Mental health can be a difficult issue to approach, especially when it involves someone close to you. It’s only natural to want to support your loved ones the best you can, yet the language surrounding mental health can often feel like a barrier. Will someone be offended if you say they have a “problem?”, is it okay to make jokes about it? Should you even bring it up at all?

Words can be very powerful things, and choosing the right kind of language can do more than merely avoid offence. In fact, the use of ‘loaded language’ can have a real influence on recovery. The word ‘normal’ to describe those without mental health concerns is just one such example, but there are many more that we use without realising their implications.

Defining People

One of the most common mistakes people make is to define people by a condition. “They’re a schizophrenic” may sound like an accurate way to describe someone, but it’s a phrase that strips away all their other qualities and achievements. Using the phrase “they’re a person who has schizophrenia” doesn’t ignore the condition but neither does it make it an all-consuming identity, instead showing that it is simply one of many characteristics a person possesses – like the ability to draw, a love of animals, or an outgoing personality.

Using words out of context

Many of us are guilty of using mental health language to incorrectly describe ourselves or others. You may have called someone you don’t like a ‘psycho’ or apologised for being a ‘bit OCD’ while cleaning the dishes. While these are often lighthearted throwaway comments, they lead to a real problem whereby those with genuine concerns are delegitimised and may be unable to get the help they need.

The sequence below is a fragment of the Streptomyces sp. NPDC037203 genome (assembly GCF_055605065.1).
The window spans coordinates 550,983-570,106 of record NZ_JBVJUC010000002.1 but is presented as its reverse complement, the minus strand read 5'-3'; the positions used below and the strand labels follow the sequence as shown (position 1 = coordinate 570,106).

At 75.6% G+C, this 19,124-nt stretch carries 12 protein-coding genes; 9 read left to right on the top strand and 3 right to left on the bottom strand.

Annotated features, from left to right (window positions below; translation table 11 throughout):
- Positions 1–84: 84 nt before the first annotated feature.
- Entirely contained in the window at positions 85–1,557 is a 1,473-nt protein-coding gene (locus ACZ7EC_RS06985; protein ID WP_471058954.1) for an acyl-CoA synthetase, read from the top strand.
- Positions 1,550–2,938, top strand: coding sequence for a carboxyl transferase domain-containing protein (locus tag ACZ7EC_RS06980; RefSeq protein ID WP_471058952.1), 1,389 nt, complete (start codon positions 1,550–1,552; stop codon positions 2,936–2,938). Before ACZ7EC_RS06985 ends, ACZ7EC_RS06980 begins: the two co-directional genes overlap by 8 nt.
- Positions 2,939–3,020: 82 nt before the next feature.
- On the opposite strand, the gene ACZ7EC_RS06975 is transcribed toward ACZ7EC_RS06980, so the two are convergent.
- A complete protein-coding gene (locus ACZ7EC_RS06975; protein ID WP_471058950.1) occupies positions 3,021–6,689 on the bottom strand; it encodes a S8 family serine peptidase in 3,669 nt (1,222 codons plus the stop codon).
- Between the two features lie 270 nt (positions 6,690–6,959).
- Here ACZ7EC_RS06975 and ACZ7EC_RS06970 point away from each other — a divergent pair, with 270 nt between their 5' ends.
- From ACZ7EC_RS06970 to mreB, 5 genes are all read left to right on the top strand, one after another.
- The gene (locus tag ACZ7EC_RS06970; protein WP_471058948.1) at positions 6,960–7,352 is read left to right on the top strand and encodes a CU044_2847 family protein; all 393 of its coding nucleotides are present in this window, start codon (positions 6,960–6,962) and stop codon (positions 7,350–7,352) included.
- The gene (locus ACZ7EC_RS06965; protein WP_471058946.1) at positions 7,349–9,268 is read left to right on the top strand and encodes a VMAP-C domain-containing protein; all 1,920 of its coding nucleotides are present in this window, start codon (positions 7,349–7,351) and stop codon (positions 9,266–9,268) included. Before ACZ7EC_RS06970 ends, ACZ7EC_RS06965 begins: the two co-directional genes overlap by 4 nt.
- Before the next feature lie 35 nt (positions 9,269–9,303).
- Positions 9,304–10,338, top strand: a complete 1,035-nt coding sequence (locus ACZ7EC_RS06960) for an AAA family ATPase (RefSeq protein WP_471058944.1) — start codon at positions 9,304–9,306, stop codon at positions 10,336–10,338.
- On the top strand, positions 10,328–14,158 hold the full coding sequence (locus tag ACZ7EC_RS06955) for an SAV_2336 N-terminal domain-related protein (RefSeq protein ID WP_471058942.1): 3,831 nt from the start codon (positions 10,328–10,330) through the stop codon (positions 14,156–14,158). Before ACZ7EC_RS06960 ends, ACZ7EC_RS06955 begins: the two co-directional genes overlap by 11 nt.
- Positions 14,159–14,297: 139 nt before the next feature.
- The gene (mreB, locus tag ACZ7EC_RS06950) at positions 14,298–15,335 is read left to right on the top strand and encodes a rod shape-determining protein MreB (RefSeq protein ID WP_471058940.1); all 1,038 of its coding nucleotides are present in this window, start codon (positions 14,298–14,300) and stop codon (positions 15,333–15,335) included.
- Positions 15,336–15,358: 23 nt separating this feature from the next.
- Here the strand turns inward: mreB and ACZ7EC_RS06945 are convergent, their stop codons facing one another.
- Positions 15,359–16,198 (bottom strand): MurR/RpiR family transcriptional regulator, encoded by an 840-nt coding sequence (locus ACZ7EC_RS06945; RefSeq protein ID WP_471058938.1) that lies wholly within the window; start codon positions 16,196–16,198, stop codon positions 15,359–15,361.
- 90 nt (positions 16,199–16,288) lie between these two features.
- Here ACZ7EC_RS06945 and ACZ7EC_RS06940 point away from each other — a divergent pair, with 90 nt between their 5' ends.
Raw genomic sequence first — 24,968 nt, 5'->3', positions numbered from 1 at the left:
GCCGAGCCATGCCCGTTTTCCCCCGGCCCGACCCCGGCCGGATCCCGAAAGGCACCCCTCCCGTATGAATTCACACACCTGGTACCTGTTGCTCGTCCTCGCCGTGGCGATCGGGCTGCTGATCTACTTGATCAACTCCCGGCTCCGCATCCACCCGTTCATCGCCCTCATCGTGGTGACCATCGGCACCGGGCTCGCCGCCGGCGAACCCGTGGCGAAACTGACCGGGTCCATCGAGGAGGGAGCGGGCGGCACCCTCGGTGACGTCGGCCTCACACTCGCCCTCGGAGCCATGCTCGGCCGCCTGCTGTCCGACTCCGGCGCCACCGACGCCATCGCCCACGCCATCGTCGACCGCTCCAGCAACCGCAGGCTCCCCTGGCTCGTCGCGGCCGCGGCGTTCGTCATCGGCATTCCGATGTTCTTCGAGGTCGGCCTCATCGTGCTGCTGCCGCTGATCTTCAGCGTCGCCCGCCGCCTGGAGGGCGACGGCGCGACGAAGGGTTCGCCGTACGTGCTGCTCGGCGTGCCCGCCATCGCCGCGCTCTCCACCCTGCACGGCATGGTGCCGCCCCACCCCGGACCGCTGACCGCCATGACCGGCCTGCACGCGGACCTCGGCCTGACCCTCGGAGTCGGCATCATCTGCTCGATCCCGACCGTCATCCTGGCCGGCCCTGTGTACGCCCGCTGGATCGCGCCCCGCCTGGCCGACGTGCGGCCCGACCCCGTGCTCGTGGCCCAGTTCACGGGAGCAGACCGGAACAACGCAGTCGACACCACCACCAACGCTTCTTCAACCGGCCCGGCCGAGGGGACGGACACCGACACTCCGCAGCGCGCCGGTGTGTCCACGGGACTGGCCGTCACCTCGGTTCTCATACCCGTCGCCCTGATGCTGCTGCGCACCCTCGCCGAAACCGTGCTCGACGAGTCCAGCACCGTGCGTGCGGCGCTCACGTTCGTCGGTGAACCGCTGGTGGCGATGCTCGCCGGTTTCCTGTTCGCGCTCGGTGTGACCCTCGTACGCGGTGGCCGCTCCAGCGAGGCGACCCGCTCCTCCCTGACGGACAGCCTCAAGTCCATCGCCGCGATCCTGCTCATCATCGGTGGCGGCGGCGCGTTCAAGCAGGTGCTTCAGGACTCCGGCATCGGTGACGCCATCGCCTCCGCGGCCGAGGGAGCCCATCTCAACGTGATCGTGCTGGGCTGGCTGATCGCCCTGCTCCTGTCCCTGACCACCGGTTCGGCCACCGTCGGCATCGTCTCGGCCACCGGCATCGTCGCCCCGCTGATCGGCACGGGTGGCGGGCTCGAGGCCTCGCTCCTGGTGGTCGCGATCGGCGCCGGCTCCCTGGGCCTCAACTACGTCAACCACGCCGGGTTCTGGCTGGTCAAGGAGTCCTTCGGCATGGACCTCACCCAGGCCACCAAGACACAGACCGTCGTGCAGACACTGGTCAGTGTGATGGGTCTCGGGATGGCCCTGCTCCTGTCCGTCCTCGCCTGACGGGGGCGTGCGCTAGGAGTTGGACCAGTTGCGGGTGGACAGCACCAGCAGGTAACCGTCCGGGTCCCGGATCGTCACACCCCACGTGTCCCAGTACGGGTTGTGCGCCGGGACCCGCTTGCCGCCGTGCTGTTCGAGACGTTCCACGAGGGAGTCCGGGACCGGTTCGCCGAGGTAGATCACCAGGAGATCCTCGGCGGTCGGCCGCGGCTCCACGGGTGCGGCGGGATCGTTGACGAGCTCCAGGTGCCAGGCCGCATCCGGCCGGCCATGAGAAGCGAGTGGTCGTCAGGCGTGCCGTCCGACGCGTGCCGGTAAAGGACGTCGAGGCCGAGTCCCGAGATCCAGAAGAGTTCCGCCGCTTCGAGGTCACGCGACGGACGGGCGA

Using this kind of language as part of everyday vocabulary also acts to spread misinformation about mental health, giving people preconceptions that may not be true. Having a ‘manic’ day in the office is in no way like suffering from a manic episode, and yet people say it without even realising the impact it has. It may seem overly sensitive to some, but every use of a word is a reminder that mental health is not taken as seriously as it should. Besides, would saying you had a ‘really busy’ day hurt that much?

Handling Depression

Every year it’s thought that 3.3 out of every 100 people in England suffer from depression, experiencing feelings of severe despondency and dejection that turn everyday life into an empty experience. It is important to remember that there is light at the end of the tunnel, and you can help others on their journey through showing understanding and empathy. Just remember that cliched phrase “just cheer up” is not only unhelpful but can actually make people feel worse – bringing a sense of guilt for not enjoying the moment.

Depression is often a lonely place, and while you might feel as though you have to tread on eggshells, the reality is that the words “I care” are often the most meaningful. As long as you show that you’re there and willing to listen, the language you use doesn’t really matter. Sometimes actions speak louder than words.

Talking about suicide